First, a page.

A big thank you for the many wonderful gift bags for our little ones. You all did so much work and a lot of love went into each bag. We are anxious to see the looks on their faces when we give them a special bag. Thanks for all your caring and work. We also shared them with other areas of the hospital that take care of little ones. The Emergency Dept. staff.

We brought in donations and they sent in a thank you over email (same day)


Crochet 101

Jan 2009 Article

Crocheting 101 – Many of the ladies in my Women’s Fellowship group do not know how to crochet and seem to shy away from it. Since I learned to crochet before knitting, I have always felt more comfortable with one loop on my hook instead of several on a knitting needle. Some tell me they can’t learn to crochet, but I respond with, “Then you don’t have the right teacher!”

Crocheting is basically working with a chain stitch upon which you build other stitches. I would suggest you start with a four ply yarn and a size H or N hook. This will be large enough for you to see the actual stitches.

Begin by making a loop on the hook, just as in knitting. Now take the crochet hook with the one loop and yarn over and pull through the loop. (If you knit, you already know how to do the basic crochet stitch because you sometimes drop a stitch and have to pull it back up to put it back on the needle.) To make your chain, continue pulling the yarn through the loop on the hook until you have a long chain (ch) with the number of stitches required by the pattern.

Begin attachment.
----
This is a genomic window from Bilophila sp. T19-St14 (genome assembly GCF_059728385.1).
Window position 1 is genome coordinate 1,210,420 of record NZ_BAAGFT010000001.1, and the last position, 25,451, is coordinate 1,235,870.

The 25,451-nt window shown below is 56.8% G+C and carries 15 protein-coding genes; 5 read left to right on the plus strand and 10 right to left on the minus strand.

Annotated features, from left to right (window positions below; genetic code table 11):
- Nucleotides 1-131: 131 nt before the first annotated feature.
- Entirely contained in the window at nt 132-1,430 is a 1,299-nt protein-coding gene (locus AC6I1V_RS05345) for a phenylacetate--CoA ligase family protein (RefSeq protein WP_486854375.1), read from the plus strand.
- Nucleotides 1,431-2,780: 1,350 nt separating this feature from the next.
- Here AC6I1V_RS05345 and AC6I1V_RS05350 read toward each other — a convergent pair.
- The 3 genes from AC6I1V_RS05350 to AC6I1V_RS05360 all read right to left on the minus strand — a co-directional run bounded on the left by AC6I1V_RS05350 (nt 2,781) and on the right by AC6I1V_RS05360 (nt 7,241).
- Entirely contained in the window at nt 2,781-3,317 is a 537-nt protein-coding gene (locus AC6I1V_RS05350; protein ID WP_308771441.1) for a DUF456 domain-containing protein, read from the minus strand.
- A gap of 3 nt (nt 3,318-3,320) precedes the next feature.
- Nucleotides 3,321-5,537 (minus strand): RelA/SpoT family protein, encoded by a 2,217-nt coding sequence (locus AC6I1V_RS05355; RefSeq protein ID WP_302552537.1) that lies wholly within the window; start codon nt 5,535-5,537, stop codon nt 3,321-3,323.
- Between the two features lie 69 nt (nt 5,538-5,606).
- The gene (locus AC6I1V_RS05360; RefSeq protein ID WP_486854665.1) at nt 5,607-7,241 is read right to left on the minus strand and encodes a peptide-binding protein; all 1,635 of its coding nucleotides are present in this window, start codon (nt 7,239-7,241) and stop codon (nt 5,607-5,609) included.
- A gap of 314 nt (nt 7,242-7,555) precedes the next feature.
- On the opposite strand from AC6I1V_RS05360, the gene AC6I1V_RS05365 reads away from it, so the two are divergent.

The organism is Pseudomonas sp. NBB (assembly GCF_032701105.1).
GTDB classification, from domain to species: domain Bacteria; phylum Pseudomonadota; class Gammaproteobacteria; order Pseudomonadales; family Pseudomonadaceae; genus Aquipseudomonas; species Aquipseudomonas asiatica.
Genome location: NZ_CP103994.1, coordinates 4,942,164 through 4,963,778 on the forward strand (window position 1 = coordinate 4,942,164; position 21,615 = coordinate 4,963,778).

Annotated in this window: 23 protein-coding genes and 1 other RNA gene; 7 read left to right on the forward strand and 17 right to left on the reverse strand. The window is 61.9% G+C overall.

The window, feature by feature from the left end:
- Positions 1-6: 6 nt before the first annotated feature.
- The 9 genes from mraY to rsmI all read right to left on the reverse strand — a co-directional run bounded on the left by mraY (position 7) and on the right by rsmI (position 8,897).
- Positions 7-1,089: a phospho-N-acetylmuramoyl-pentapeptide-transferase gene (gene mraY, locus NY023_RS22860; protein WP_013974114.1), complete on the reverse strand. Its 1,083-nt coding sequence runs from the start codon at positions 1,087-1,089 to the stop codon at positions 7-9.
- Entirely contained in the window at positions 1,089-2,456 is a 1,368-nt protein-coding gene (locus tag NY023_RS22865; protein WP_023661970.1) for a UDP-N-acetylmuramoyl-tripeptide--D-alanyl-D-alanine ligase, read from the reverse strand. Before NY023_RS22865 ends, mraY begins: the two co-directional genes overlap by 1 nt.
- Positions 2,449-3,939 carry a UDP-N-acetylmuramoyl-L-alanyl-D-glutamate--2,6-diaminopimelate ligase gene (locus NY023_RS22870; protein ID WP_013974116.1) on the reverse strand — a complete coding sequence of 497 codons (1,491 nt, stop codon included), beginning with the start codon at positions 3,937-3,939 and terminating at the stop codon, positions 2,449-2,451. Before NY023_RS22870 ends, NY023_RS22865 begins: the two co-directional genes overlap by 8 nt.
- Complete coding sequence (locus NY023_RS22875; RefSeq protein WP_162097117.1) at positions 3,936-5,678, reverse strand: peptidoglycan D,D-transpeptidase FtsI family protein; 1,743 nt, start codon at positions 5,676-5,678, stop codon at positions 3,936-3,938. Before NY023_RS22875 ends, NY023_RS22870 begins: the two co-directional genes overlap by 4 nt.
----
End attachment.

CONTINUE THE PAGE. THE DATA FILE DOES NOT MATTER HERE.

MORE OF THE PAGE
The next stitch you may do is a single crochet (sc). How you do this is to insert your needle in the second stitch back from the hook and pull the yarn through again. Now you have two loops on your hook. Yarn over and pull through both loops…single crochet made. You may need to continue this down the chain if your instructions call for it.

A half double crochet (hdc) is made by yarning over, putting the hook down into a stitch and pulling up the yarn, and yarning over again and pulling through all three loops so you are back to one loop on the hook again.

To make a double crochet (dc), you yarn over and then put your hook through the stitch, pull a yarn up, and yarn over again, pull through two loops at a time, and yarn over again and pull through the last two loops until you are back to one loop on the hook.

A treble crochet (tr) is yarning over twice, going down into the stitch and yarning over, pulling that loop back up, and yarning over two stitches at a time until you are back to one loop.

When the pattern says to join with a slip stitch (sl st), it means after chaining the number of stitches required in the pattern, you put your hook back down into the very first chain stitch, yarn over and pull through the stitch and right on through the stitch on your hook. This makes a circle. The more practice you have with these steps, the more comfortable and quick you will become.

If you were successful with the above steps, you now can make all of the following stitches:

ch = Chain

sc = Single crochet

hdc = Half double crochet

dc = Double crochet

tr = Treble crochet

sl st = slip stitch

For those of you who are more visual learners, please check out the web links below. There are pictures as well as a video to go along with the instructions. One might be more helpful to you than another, so I am including several options:





Video of basic crocheting:


Happy crocheting!

Sign in to follow this  

Important Information

By using this site, you agree to our Terms of Use.